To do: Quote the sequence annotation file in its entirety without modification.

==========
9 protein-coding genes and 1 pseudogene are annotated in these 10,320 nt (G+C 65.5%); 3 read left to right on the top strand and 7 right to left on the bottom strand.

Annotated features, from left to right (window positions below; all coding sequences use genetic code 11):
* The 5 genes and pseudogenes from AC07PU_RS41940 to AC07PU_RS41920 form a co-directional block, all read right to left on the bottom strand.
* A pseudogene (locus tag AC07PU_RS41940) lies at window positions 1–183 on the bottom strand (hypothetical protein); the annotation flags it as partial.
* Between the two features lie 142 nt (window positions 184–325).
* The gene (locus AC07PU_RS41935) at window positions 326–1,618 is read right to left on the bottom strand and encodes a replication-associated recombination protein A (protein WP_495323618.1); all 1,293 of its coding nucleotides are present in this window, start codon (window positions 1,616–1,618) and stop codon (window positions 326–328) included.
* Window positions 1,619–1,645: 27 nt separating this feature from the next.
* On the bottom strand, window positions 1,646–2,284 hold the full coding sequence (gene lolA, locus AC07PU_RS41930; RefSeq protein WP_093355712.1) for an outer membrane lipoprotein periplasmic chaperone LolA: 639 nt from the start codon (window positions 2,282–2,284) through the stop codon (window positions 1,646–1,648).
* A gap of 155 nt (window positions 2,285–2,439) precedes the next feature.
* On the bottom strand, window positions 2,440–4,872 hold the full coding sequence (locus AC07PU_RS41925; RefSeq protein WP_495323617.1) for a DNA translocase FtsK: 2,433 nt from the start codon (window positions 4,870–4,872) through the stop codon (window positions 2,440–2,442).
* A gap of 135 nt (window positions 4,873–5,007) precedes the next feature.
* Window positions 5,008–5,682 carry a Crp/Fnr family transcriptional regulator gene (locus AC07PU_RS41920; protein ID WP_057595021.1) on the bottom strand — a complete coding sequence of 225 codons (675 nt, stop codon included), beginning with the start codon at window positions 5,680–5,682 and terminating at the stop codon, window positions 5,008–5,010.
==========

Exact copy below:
9 protein-coding genes and 1 pseudogene are annotated in these 10,320 nt (G+C 65.5%); 3 read left to right on the top strand and 7 right to left on the bottom strand.

Annotated features, from left to right (window positions below; all coding sequences use genetic code 11):
* The 5 genes and pseudogenes from AC07PU_RS41940 to AC07PU_RS41920 form a co-directional block, all read right to left on the bottom strand.
* A pseudogene (locus tag AC07PU_RS41940) lies at window positions 1–183 on the bottom strand (hypothetical protein); the annotation flags it as partial.
* Between the two features lie 142 nt (window positions 184–325).
* The gene (locus AC07PU_RS41935) at window positions 326–1,618 is read right to left on the bottom strand and encodes a replication-associated recombination protein A (protein WP_495323618.1); all 1,293 of its coding nucleotides are present in this window, start codon (window positions 1,616–1,618) and stop codon (window positions 326–328) included.
* Window positions 1,619–1,645: 27 nt separating this feature from the next.
* On the bottom strand, window positions 1,646–2,284 hold the full coding sequence (gene lolA, locus AC07PU_RS41930; RefSeq protein WP_093355712.1) for an outer membrane lipoprotein periplasmic chaperone LolA: 639 nt from the start codon (window positions 2,282–2,284) through the stop codon (window positions 1,646–1,648).
* A gap of 155 nt (window positions 2,285–2,439) precedes the next feature.
* On the bottom strand, window positions 2,440–4,872 hold the full coding sequence (locus AC07PU_RS41925; RefSeq protein WP_495323617.1) for a DNA translocase FtsK: 2,433 nt from the start codon (window positions 4,870–4,872) through the stop codon (window positions 2,440–2,442).
* A gap of 135 nt (window positions 4,873–5,007) precedes the next feature.
* Window positions 5,008–5,682 carry a Crp/Fnr family transcriptional regulator gene (locus AC07PU_RS41920; protein ID WP_057595021.1) on the bottom strand — a complete coding sequence of 225 codons (675 nt, stop codon included), beginning with the start codon at window positions 5,680–5,682 and terminating at the stop codon, window positions 5,008–5,010.